Don’t bury your head in the cloud when it comes to security

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Cloud Security challenges you will come across and how to overcome them.

Whether they’re already using cloud services, or still on the fence about adopting them, there are many security challenges and barriers that organizations should never ignore. In this podcast, our host Karl Culley asks Lee Newcombe, our cloud security expert, about why it’s so important to choose the right cloud governance model, which specific security threats organizations should focus on, and what trends currently drive cloud security vendor and provider perspectives.

Transcript

Karl Culley:
Welcome to this Capgemini podcast on cloud security. I’m your host Karl Culley, and this podcast is part of a series, a podcast series on cybersecurity. It’s my pleasure to be joined today by Capgemini cybersecurity expert Lee Newcombe. Welcome, Lee.

Lee Newcombe:
Hi, Karl. Thanks for that. Yeah, my name is Lee. I sit within the Center of Excellence for Capgemini’s UK cybersecurity unit. My primary focus is on cloud security. I’ve been working in infosec since ’98 and cloud since 2008. Outside of Capgemini, I’ve also chaired the UK chapter of the Cloud Security Alliance for around the last 18 months or so.

Karl Culley:
Great. Well, thank you for the introduction, and it’s great to have you on board, of course. So perhaps we could start off by talking about governance and ownership. It’s often right at the top of the list of cloud concerns for organizations migrating into the cloud and driving their cloud strategy. Could you talk about some of the issues, Lee?

Lee Newcombe:
Sure. They’re definitely great places to start. Unfortunately, it’s not always where organizations adopting cloud actually do start. Too many jump straight to the technology, and the problem with not having the appropriate governance and ownership structures in place, and by ownership I’m talking things like ownership of cloud strategy and cloud risk, is that you end up with no consistency across the enterprise. Different business units will adopt different cloud suppliers and different security models.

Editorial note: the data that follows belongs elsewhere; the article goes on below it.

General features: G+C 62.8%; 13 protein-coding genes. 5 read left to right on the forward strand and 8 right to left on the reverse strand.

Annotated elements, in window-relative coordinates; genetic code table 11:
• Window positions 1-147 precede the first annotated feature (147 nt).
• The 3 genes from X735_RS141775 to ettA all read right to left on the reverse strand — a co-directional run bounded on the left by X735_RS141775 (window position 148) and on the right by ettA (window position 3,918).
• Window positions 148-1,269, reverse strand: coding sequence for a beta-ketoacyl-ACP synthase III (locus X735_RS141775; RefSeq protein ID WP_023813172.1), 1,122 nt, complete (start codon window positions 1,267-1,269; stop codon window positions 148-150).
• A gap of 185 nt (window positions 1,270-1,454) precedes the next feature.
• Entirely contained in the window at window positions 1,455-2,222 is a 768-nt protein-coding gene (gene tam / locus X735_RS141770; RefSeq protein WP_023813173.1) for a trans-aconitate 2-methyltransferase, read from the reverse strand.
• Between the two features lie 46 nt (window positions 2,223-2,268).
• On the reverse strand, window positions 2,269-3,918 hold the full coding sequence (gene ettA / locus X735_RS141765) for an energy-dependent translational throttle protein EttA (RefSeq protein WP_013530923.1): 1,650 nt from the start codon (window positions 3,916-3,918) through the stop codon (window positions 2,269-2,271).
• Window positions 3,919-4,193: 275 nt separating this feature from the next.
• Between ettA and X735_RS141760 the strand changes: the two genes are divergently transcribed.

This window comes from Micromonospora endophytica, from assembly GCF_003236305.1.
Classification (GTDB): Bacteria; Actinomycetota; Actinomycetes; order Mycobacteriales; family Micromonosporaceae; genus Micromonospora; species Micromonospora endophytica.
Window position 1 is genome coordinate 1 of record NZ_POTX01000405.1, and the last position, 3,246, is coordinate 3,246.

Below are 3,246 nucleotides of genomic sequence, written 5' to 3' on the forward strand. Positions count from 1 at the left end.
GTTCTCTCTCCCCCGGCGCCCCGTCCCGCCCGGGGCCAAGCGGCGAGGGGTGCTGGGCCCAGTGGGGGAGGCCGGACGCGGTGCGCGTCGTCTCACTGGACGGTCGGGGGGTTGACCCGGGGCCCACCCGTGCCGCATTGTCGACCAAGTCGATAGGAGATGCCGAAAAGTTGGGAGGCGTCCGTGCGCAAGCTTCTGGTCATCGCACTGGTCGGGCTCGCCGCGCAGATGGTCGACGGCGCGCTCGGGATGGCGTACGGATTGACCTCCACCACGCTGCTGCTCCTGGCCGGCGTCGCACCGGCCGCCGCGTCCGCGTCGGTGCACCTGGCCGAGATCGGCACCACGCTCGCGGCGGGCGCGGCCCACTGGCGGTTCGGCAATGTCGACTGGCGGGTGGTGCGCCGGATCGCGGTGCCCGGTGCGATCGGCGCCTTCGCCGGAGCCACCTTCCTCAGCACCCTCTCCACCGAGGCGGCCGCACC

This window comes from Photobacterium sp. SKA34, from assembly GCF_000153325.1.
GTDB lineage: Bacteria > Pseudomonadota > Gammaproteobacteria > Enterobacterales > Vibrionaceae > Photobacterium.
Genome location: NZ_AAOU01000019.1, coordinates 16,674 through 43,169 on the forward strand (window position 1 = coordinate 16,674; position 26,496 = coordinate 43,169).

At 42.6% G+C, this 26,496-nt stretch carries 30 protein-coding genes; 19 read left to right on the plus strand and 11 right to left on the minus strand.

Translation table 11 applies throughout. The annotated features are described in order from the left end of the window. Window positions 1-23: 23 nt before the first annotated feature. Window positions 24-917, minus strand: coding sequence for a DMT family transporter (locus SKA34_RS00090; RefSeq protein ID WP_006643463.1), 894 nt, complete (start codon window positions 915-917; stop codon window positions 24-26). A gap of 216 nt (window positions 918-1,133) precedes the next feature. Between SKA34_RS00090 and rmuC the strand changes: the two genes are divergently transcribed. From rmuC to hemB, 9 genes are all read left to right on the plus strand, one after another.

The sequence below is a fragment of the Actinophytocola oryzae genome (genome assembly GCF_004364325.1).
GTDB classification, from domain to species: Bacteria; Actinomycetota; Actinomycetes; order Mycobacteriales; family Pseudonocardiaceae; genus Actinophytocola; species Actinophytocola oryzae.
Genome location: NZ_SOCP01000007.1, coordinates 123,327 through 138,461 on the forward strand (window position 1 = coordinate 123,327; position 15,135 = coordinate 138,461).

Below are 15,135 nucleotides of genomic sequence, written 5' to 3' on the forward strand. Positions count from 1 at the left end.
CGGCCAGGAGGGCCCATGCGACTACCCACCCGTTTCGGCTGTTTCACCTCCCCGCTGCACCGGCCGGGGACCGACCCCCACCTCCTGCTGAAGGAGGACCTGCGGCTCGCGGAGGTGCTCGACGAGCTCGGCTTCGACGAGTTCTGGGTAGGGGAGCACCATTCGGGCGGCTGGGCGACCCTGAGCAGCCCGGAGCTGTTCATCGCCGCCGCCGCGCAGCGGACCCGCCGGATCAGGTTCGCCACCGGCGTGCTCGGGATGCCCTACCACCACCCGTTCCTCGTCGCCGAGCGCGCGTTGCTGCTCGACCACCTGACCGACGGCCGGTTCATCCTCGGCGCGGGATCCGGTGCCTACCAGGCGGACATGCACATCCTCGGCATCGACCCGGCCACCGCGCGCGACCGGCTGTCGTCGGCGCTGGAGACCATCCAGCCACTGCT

Lee Newcombe:
Now, I’m not saying that adoption of different technologies to achieve different business outcomes is wrong, by the way. Just that these decisions need to be made within some kind of agreed governance model rather than just by the personal preference of whichever individual is currently driving a project. Without those structures in place, you will often see duplication and huge problems with shadow IT, and I think we’ll get onto that in a little bit more detail later on.

Lee Newcombe:
Governance structures are also an issue for information security capabilities. Traditionally, we’ve had discrete, centralized information security functions, creating standards, dictating what is and is not acceptable via quality gates and then operating technical security controls. But in the new world, we see different approaches, with security resources being embedded within DevOps teams, and the centralized functions focusing much more on a standard setting and becoming more of a trust-but-verify function, more of a we-will than a thou-shalt approach.

Karl Culley:
Well, it seems like it’s had the word flung about too often, I think, but this holistic approach, right? It’s a nuanced approach that an organization needs to make.

Lee Newcombe:
Yeah. You can’t just focus on the technology. And obviously, if you just focus on the governance, then you don’t have any services to rely upon. But you have to get all the different stakeholders on board. So, agree on the process from the top. Get the buy in from your senior stakeholders and then get them to push that down onto the individual project teams.

Karl Culley:
Okay, and you made reference to shadow IT. This is an intriguing sounding thing, but as far as I understand it, well, it’s also known as stealth IT or client IT. While my knowledge is, of course, limited in comparison to yours, but [these are] systems built and used within organizations without explicit organizational approval. It sounds a bit rogue to me. Would that be accurate to say that or not?